During the final days of 2020, we were gifted with a number of releases. Usually, this time of the year is very quiet in terms of releases. But like the entire year as a whole, 2020 was an exception. The first release I want to review is a collabroation between the legendary Uhm Jung Hwa, the trendy Hwasa (from Mamamoo) and DPR Live. The single, titled Hop In, came to life on the 22nd of December and was performed at each of the end of year music festivals.
Hop In starts off with Hwasa in a ballad-like set up. Hwasa has been known to kill ballads in the past and this start is no exception to this trend. But that is only the intro, a small fraction of the song. In a matter of seconds of wrapping up the balladic nature, the song brings in a very energetic and upbeat retro beat (similar to the new jack swing genre of music) that is very lively and brings so much personality to the song. This also marks Uhm jung Hwa’s entrance into the song, which is bold and powerful. All of which definitely suits the legend that Uhm Jung Hwa is. I really like the rock elements in the instrumental, which just amps up the song to a whole new level. DPR Live ‘s featuring is much shorter in comparison to Hwasa’s featuring. At first I enjoyed his part, giving the song some vareity. But as his part progresses on, it just bored me. Hwasa returns at the end of the song to close off the song with that balldry style that she started the song off with. There are two parts of Hop In that I really enjoyed, on top of what I have already pointed out thus far. The first has to be the mini rap-like sequence Uhm Jung Hwa brings to the song towards the end. And the second is the spoken ‘Click Clack’ just before the song’s choruses. Both parts felt iconic and definitely are Uhm Jung Hwa’s strong points. Overall, Hop In was a very strong collaboration between generations that manages to appeal towards the taste of listeners of KPOP today.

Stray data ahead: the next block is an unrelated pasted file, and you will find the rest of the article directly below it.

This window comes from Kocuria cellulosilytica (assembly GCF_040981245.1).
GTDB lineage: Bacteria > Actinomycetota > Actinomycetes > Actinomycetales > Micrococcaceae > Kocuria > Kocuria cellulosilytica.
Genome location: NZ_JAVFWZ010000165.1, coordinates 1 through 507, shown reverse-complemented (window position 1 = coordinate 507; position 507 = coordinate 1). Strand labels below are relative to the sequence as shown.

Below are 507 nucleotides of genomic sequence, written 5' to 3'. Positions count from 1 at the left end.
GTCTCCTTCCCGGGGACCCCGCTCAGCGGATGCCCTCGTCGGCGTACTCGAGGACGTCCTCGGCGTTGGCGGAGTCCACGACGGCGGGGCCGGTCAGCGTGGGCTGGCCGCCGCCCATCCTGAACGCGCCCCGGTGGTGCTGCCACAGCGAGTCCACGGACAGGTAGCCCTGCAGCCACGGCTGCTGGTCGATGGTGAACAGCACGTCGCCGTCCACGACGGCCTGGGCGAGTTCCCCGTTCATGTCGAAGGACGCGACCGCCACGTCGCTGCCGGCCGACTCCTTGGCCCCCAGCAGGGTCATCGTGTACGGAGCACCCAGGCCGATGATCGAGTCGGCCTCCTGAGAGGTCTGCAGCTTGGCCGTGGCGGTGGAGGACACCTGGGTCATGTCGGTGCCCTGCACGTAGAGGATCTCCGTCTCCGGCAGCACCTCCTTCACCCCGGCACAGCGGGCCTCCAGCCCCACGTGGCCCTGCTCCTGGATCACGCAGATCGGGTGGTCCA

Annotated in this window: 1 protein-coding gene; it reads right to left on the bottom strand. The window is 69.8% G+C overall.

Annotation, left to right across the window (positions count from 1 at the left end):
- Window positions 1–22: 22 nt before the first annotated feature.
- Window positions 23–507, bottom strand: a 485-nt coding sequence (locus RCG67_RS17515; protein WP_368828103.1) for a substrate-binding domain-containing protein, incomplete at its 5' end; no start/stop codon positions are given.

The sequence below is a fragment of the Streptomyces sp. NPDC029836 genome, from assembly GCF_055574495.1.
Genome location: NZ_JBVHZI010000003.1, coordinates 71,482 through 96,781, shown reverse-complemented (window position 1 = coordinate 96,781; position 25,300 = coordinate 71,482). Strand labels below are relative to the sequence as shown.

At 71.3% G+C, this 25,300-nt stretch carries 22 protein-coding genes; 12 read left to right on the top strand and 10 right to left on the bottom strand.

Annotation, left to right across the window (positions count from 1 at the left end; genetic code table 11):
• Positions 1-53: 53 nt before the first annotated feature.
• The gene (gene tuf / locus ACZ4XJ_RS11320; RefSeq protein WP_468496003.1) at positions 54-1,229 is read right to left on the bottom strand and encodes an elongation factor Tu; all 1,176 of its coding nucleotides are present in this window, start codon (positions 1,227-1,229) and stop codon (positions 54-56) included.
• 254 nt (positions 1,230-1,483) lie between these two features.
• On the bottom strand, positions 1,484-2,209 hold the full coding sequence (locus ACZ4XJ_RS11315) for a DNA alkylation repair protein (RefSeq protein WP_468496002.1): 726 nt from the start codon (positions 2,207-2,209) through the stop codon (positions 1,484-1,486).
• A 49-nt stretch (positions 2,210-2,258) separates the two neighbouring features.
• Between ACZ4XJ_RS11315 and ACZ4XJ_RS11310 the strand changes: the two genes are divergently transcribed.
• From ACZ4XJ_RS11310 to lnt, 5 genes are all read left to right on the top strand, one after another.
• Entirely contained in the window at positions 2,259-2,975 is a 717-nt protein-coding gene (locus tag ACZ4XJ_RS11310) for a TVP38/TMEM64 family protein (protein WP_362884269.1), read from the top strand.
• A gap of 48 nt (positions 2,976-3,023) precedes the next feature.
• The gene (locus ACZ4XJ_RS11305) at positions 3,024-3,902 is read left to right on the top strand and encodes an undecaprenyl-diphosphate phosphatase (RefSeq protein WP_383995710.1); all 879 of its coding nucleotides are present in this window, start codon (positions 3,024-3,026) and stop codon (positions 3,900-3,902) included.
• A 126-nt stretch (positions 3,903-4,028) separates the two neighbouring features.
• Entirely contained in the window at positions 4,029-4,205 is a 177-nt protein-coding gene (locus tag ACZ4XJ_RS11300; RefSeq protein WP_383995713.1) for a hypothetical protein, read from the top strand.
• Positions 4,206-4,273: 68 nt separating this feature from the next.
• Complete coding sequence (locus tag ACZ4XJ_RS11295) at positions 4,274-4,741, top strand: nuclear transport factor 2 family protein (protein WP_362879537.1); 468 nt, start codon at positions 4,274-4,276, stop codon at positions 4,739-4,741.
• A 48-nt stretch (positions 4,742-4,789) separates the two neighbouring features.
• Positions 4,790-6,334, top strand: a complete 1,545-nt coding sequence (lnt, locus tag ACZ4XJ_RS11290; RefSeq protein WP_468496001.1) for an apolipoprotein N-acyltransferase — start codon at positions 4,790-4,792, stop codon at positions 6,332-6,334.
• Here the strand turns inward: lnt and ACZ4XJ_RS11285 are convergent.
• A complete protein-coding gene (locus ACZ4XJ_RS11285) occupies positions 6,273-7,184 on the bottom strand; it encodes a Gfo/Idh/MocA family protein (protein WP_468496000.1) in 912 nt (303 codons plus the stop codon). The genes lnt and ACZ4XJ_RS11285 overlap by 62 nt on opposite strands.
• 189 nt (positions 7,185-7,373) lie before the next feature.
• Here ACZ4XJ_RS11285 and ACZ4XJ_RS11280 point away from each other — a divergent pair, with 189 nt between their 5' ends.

I find the music video to be quite well done. It is quite simple, with majority of the music video shot in a dark set and lights being used as effects to fill up the void in the darkness. It is quite effective, as the simplicity allows you to just zone right into Uhm Jung Hwa and Hwasa. And they are performing in leopard print, which fits both of their bold, confident and fierce personas. The coloured lighting in the white rooms were pretty weak and not as bold. I wished they had some oomph to them to be on par with the rest of the music video.
Uhm Jung Hwa and Hwasa are sexy icons. So without a doubt, their performance will go down the sexy route. Those outfits definitely allude to the direction already. It is quite an enjoyable routine and there wasn’t anything overly explicit about it. But despite that, I like that neither holds back, going straight for the boldness that I am sure shocked fans and the Korean public.